Manal’s Personal Story

This is a personal story from Manal, a Karazer from the community, who felt she wanted to share her experiences of being a woman in the Middle East. The ups, the downs, the lessons learned.

Manal's Personal Story

It was the first day of July, it was sunny and warm. My friend and I were going to town (Al-Balad) to go shopping and then eat lunch somewhere. The streets were crowded and my friend wanted to go to this shop that was located in Al-Hisbeh, where they sell the fruit and vegetables.

I remember the smell of that street, a mixture of the sweet fruit scent with the smell of fresh bread coming from the baker at end of that street with a heavy odor of stinking sweat.

There were a lot of people mainly young men standing there, looking at you as if you are literally a piece of meat. Those looks on their faces that completely dehumanize you.

While walking down that street I was groped twice and verbally harassed about 15 times. But this is normal. All women get harassed almost daily. And this is a very small example of what happens.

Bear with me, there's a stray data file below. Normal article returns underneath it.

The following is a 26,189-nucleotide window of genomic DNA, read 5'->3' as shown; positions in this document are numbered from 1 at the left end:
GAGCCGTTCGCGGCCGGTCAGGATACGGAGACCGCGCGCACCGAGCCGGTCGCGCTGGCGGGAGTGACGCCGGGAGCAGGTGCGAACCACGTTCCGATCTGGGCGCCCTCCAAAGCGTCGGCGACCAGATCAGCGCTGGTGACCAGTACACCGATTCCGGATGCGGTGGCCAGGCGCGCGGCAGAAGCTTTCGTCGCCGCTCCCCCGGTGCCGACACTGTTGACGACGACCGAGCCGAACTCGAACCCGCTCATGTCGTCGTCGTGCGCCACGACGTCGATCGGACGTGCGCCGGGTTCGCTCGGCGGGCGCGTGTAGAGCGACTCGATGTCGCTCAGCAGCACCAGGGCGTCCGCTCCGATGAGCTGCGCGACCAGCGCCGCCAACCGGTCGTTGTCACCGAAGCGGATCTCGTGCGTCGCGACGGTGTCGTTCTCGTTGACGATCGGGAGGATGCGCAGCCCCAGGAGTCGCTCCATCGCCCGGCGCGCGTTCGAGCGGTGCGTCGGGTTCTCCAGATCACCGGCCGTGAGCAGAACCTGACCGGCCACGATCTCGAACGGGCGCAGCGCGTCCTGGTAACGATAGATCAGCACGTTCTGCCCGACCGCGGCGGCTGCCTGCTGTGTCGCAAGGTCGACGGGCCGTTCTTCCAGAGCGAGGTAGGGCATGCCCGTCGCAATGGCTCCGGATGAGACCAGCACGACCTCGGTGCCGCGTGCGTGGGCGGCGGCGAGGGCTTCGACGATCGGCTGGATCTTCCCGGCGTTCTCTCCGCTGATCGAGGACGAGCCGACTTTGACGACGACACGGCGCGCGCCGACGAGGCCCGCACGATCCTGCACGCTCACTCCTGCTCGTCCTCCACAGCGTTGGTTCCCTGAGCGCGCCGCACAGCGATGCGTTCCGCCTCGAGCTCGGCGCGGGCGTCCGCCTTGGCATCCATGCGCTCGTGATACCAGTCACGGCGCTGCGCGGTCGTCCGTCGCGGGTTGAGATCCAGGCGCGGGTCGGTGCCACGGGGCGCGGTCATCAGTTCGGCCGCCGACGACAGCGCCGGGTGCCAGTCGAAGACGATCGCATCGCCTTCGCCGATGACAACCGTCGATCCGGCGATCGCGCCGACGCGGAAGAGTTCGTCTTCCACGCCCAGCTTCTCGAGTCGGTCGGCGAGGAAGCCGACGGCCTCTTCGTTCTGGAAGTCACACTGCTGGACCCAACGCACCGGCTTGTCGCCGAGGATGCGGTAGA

I have been through much worse and I am sure you all have at one point. It does not matter how you act. It does not matter how you look like because if you’re a women you will get harassed anyway.

I can’t help but feel that in this society women are not entitled to freedom or to experience life on their own. We are brought up to believe that a women’s role is to serve others and make men happy.

We are trained to be obedient and submissive so that we can please the husband who will choose us one day. We are being prepared to be a bride to be won in a lottery one day.

Falling in self-pity for being a girl, I despised men for being the supernatural creature they are made to be. I don’t remember if I was only 13 or 14 when I started experiencing harassment on one side, and discrimination for being a girl on the other side, but all I remember is that I grew up hating men so much that I promised myself I would never get married.

This article expresses the opinion of the writer and do not necessarily reflect the opinion of Karaz